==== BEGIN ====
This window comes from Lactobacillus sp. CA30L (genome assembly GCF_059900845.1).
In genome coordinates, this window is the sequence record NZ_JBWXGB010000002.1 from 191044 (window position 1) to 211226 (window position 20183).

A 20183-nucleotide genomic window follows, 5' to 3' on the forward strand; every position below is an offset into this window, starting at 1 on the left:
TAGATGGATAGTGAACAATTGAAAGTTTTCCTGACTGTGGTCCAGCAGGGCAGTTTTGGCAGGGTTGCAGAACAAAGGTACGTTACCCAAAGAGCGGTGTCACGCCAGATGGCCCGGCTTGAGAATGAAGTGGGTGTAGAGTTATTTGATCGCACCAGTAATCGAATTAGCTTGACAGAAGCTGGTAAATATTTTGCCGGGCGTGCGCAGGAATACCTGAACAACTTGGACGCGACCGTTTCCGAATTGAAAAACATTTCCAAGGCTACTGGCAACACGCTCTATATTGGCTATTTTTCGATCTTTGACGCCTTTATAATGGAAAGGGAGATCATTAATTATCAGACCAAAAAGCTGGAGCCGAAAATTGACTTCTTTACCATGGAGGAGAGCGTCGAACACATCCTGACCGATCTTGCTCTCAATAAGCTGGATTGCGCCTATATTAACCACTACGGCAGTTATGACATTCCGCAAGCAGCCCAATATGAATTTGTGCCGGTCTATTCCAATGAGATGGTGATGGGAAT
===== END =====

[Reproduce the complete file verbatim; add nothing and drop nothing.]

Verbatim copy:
This window comes from Lactobacillus sp. CA30L (genome assembly GCF_059900845.1).
In genome coordinates, this window is the sequence record NZ_JBWXGB010000002.1 from 191044 (window position 1) to 211226 (window position 20183).

A 20183-nucleotide genomic window follows, 5' to 3' on the forward strand; every position below is an offset into this window, starting at 1 on the left:
TAGATGGATAGTGAACAATTGAAAGTTTTCCTGACTGTGGTCCAGCAGGGCAGTTTTGGCAGGGTTGCAGAACAAAGGTACGTTACCCAAAGAGCGGTGTCACGCCAGATGGCCCGGCTTGAGAATGAAGTGGGTGTAGAGTTATTTGATCGCACCAGTAATCGAATTAGCTTGACAGAAGCTGGTAAATATTTTGCCGGGCGTGCGCAGGAATACCTGAACAACTTGGACGCGACCGTTTCCGAATTGAAAAACATTTCCAAGGCTACTGGCAACACGCTCTATATTGGCTATTTTTCGATCTTTGACGCCTTTATAATGGAAAGGGAGATCATTAATTATCAGACCAAAAAGCTGGAGCCGAAAATTGACTTCTTTACCATGGAGGAGAGCGTCGAACACATCCTGACCGATCTTGCTCTCAATAAGCTGGATTGCGCCTATATTAACCACTACGGCAGTTATGACATTCCGCAAGCAGCCCAATATGAATTTGTGCCGGTCTATTCCAATGAGATGGTGATGGGAAT